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Associate Professor / W.E.B. Du Bois-Mellon Fellow / Johnson Fellow

Ph.D. in Comparative Literature, Washington University in Saint Louis, 2001

M.A. in Comparative Literature, Washington University in Saint Louis, 1996

M.Ed. in Higher Education Administration, Ohio University, 1992

B.A. in French Literature and Language, Ohio University, 1987

Bio

Rebecka Rutledge Fisher is an associate professor of African American literature, Black critical theory, and comparative literature in the department of English and comparative literature at UNC-Chapel Hill. She was selected as the Fall 2020 Johnson Fellow at UNC’s Institute for Arts and Humanities, and as a 2020-2021 Du Bois-Mellon Fellow at U Mass’s W.E.B. Du Bois Center. She is presently finalizing a book-length study, Understanding Natasha Trethewey, forthcoming in 2021 from the University of South Carolina Press. Her Johnson and Du Bois-Mellon funded book project is titled The Thinker as Poet: The Poetry and Poetics of W.E.B. Du Bois. Her first book, Habitations of the Veil: Metaphor and the Poetics of Black Being in African American Literature, was published by SUNY in 2014.


Publications:

  • The Thinker as Poet: The Poetry and Poetics of W.E.B. Du Bois. Book project funded by a Mellon Fellowship (2020-2021) and a Johnson Fellowship (Fall 2020). In progress.
  • Understanding Natasha Trethewey. University of South Carolina Press, Contemporary American Writers Series. Forthcoming in 2021.
  • 12 Years a Slave and Other Slave Narratives. Introduction. Fall River Press, 2015.
  • Habitations of the Veil: Metaphor and the Poetics of Black Being in African American Literature. Philosophy and Race Series. SUNY Press, May 2014.
  • Retrieving the Human: Reading Paul Gilroy. Eds. Rebecka Rutledge Fisher and Jay Garcia. With a new essay by Paul Gilroy and a critical introduction by the editors. Philosophy and Race Series. SUNY Press, October 2014.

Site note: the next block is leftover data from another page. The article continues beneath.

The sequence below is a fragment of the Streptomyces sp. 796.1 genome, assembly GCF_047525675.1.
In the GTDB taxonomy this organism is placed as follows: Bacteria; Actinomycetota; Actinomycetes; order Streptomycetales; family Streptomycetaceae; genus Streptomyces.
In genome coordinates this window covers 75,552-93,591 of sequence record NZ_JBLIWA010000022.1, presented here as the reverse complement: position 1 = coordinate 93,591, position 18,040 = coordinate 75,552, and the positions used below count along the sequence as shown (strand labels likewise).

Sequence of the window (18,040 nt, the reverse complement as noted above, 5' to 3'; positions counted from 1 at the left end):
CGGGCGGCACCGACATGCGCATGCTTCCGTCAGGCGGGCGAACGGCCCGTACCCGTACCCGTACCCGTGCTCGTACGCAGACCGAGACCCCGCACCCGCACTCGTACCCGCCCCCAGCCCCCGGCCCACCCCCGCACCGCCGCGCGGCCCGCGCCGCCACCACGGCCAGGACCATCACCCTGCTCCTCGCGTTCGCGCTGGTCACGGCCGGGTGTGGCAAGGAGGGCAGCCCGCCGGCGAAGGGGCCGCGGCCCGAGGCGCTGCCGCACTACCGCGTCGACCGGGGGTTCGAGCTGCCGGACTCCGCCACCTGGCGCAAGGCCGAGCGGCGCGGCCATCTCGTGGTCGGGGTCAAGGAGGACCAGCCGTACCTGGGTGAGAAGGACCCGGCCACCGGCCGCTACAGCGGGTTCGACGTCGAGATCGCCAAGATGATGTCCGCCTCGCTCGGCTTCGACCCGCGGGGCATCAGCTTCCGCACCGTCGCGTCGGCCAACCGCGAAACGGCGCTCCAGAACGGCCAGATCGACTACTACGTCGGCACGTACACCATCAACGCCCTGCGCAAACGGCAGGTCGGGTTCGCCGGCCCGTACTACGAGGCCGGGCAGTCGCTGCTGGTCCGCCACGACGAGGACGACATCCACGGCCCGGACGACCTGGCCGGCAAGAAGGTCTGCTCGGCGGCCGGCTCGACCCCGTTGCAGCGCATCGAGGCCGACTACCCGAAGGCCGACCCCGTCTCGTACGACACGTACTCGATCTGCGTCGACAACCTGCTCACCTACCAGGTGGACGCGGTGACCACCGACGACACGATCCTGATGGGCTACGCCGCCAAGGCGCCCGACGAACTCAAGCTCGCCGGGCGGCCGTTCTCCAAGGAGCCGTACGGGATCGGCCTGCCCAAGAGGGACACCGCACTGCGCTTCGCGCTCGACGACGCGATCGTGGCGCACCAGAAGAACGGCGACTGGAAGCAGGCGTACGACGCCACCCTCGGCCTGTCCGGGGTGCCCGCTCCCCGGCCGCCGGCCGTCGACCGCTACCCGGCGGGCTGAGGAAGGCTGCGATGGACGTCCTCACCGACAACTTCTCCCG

• The Interesting Narrative of Olaudah Equiano, or Gustavus Vassa, the African. Written by Himself. Text selected, introduced, and annotated by Rebecka Rutledge Fisher. New York: Barnes & Noble Publishing, December 2005.

Awards

  • Du Bois-Mellon Fellow, W.E.B. Du Bois Center, University of Massachusetts at Amherst, 2020- 2021.
  • Johnson Fellow, Institute for the Arts and Humanities, University of North Carolina at Chapel Hill, Fall 2020
  • University Research Council Grant, University of North Carolina at Chapel Hill, Office of Research Development, Spring 2018
  • Faculty Award for Excellence in Graduate Student Mentoring, University of North Carolina at Chapel Hill, Department of English and Comparative Literature, Fall 2011
  • Residential Fellowship, Virginia Foundation for the Humanities, Summer 2010
  • Spray-Randleigh Award, University of North Carolina at Chapel Hill, Spring 2007
  • Fellowship, School of Criticism and Theory, Cornell University, Summer 2000
  • Chancellor’s Fellow in Comparative Literature, Washington University in St. Louis, 1994-2001

Courses Taught:

UNDERGRADUATE

  • Comparative Literature 132: “Identity in the African Diaspora”
  • Comparative Literature 251: “Introduction to Literary Theory”
  • English/FYS 086: “The Cities of Modernism” (First Year Seminar)
  • English 128: “Great American Authors”
  • English 129: “Literature and Cultural Diversity”
  • English 143: “Film and Culture”
  • English 261: “Introduction to Literary Criticism”
  • English 265: “#BlackLivesMatter and the New Humanism”
  • English 293: “African American Autobiography”
  • English 367: “African American Literature to 1930”
  • English 368: “African American Literature 1930 to 1970”
  • English 369: “African American Literature from 1970 to present”
  • English 472: “Major American Authors: W.E.B. Du Bois”

GRADUATE

  • English 184: “African American Fiction and Poetry: Metaphor” (Graduate and Advanced Undergraduate Seminar)
  • English 785: Graduate Proseminar in African American Literature. Co-taught with Professor Trudier Harris
  • English 861: “Poetics and Aesthetics in African American Literature.”
  • English 868: “Race and Philosophy in African American Literature”
  • English 871: “The Third Space of the Text”
  • English 872: “Being and Race in African American Literature”
  • English 990: “Black Queer Theory”